The considerable debate in recent years on the aims of citizenship education has not been accompanied by an equally substantial discussion on the educational processes involved. This article puts forward a theoretical framework, referred to as ‘curricular transposition’, for understanding the complex task of realizing normative ideals of citizenship through education. The framework highlights four stages in the educational process: the ideals and aspirations underlying an initiative; the curricular programme designed to achieve them; the programme’s implementation in practice; and its effects on students. The ‘leaps’ between these stages – involving movement between ends and means and between ideal and real – are highly problematic. These ideas are explored in the context of an empirical case: the Voter of the Future programme in Brazil. Disjunctures are observed at the different stages – in particular, a lack of ‘harmony’ between ends and means, and a lack of teacher ownership of the initiative in the process of implementation – leading to divergence between the initial aims and actual effects. Finally, broader implications of the curricular transposition framework for citizenship education are drawn out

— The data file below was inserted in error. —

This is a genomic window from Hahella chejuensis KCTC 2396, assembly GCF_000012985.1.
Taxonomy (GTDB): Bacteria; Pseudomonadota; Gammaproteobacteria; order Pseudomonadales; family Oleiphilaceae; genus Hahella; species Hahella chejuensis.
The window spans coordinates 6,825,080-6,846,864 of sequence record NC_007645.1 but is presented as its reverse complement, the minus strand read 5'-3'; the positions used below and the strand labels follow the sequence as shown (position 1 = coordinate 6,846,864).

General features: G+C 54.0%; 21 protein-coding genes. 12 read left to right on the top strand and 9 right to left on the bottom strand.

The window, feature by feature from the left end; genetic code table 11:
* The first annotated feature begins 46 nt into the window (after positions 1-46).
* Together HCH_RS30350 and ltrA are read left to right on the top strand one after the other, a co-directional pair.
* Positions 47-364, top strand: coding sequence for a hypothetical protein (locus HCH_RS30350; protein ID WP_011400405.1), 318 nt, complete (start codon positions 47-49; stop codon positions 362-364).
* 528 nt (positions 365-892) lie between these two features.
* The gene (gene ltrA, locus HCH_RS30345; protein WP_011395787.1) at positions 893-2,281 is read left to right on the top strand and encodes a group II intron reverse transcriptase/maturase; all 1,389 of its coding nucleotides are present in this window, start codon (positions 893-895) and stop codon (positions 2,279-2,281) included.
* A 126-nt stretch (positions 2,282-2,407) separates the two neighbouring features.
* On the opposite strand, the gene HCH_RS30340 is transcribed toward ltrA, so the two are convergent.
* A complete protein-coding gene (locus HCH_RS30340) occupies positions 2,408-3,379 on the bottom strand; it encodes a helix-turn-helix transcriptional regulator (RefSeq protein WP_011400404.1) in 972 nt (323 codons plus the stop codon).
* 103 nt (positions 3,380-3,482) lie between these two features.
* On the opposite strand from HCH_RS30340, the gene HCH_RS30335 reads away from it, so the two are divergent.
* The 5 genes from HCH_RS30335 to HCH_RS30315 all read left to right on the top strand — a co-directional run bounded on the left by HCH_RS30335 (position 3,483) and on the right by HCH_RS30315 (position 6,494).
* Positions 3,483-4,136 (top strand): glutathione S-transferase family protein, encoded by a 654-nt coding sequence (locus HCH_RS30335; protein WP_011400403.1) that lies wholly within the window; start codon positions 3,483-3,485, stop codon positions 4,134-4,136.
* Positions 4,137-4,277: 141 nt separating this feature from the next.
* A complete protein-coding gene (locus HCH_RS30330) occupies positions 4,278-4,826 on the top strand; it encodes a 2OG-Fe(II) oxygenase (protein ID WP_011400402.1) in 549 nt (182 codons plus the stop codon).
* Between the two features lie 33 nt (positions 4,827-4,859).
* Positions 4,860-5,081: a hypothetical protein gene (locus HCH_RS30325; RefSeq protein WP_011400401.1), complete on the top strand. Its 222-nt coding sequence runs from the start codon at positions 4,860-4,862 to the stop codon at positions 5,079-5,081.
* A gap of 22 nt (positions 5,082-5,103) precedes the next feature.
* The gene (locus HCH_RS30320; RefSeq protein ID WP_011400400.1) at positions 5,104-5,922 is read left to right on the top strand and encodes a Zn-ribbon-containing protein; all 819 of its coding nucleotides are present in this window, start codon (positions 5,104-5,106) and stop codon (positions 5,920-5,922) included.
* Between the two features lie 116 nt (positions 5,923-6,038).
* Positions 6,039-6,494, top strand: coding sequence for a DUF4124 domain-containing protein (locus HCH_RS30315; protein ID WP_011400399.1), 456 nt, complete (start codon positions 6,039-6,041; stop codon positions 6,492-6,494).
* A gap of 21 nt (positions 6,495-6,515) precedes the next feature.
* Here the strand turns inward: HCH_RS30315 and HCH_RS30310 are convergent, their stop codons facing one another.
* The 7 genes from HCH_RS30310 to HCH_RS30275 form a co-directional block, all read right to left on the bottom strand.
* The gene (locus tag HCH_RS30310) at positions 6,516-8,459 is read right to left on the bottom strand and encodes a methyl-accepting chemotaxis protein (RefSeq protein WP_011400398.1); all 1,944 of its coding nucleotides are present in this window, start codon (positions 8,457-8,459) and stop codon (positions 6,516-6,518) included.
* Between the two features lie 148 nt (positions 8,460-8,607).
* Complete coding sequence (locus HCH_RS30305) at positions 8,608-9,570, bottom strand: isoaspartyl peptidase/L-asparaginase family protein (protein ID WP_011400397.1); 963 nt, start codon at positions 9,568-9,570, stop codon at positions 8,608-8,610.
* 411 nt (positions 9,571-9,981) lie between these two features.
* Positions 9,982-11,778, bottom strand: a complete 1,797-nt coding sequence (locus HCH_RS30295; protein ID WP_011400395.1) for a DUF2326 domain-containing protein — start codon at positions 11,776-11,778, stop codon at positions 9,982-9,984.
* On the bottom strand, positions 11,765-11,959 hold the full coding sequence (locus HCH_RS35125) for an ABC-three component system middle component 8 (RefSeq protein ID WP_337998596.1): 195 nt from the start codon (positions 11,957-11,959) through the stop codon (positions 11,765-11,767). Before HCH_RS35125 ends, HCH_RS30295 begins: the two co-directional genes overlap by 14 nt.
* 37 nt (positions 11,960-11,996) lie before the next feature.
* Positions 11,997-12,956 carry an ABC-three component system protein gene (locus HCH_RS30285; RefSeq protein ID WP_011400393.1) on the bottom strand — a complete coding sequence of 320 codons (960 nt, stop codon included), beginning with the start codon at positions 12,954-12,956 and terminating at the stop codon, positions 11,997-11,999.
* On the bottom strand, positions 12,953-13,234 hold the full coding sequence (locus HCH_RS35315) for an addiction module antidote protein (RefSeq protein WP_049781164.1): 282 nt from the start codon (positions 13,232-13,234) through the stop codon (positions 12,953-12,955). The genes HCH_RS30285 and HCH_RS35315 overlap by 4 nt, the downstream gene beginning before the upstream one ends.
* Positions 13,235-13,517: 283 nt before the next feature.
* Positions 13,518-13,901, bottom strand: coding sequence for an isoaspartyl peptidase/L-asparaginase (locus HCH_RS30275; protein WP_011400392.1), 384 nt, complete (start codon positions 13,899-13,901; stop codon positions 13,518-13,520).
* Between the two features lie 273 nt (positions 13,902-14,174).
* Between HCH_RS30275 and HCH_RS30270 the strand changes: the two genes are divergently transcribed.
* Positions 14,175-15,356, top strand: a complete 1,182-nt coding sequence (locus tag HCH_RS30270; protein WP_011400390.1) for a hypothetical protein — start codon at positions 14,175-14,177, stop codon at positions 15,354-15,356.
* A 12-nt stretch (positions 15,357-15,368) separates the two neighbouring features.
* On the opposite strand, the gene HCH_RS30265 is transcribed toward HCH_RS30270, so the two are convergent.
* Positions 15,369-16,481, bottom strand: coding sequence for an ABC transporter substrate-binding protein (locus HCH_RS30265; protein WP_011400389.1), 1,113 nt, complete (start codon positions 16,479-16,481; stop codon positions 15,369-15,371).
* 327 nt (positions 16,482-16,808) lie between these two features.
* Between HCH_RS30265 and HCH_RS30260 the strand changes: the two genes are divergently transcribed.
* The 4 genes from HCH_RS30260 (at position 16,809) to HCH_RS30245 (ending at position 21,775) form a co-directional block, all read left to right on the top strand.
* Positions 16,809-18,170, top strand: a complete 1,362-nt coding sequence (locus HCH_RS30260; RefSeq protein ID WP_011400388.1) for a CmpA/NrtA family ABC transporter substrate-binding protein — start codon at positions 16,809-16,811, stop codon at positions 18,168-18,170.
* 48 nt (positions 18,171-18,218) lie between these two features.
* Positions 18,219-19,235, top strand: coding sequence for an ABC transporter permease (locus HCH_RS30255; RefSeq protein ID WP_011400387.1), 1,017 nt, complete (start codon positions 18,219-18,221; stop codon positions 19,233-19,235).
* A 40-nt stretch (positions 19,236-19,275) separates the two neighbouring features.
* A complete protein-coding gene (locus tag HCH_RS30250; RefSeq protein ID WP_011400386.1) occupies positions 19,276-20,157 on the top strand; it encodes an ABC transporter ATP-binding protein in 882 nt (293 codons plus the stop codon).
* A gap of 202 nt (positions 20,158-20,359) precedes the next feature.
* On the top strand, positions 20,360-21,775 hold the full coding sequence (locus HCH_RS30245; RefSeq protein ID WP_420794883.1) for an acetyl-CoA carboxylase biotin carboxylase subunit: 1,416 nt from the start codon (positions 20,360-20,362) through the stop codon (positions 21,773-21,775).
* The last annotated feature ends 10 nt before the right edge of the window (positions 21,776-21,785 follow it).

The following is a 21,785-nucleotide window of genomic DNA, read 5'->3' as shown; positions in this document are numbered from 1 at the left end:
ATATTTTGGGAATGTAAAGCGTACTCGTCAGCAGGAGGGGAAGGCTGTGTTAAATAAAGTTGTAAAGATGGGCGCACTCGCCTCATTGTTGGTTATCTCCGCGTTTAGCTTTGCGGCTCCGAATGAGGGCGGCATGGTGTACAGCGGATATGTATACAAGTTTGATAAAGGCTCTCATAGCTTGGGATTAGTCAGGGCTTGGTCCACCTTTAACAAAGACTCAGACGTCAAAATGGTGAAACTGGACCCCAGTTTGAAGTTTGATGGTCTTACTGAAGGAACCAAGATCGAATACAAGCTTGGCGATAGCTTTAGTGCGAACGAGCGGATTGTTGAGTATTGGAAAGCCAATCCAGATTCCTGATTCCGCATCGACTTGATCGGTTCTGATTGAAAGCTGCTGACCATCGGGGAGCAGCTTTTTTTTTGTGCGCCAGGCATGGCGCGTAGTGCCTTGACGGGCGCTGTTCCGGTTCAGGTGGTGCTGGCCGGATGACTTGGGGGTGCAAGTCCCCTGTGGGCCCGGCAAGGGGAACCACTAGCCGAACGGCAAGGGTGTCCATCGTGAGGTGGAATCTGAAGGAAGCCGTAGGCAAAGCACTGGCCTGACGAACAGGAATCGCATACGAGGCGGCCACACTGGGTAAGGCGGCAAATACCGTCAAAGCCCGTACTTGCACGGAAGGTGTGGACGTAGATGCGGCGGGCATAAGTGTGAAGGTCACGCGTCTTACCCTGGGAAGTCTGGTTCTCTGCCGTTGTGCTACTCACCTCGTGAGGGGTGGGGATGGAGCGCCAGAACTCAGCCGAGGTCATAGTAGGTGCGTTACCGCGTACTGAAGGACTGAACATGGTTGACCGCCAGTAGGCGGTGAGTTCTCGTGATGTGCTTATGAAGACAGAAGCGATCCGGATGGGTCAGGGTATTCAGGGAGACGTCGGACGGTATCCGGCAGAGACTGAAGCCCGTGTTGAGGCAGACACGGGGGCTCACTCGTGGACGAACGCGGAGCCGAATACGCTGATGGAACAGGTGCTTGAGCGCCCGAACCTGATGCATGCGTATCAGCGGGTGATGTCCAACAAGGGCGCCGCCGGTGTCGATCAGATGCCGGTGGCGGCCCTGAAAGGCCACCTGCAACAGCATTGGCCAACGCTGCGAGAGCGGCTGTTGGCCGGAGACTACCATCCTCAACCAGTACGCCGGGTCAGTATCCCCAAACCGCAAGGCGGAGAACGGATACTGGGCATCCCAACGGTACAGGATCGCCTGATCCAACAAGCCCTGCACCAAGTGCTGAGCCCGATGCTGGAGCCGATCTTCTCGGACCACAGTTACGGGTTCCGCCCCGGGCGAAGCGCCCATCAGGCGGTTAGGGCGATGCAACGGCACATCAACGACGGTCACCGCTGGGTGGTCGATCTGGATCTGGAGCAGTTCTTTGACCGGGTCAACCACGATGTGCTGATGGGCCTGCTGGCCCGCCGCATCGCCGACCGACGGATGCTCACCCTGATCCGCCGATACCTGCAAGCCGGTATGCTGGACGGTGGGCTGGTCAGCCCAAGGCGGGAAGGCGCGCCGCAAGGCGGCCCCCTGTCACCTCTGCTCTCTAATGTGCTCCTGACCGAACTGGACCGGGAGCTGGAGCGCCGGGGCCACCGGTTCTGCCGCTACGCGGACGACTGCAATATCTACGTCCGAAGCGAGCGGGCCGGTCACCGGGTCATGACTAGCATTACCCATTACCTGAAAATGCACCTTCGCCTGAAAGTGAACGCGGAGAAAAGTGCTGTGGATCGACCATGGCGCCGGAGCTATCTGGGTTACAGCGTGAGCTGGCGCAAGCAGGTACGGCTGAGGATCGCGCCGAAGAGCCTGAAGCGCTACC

To submit an update or takedown request for this paper, please submit an Update/Correction/Removal Request.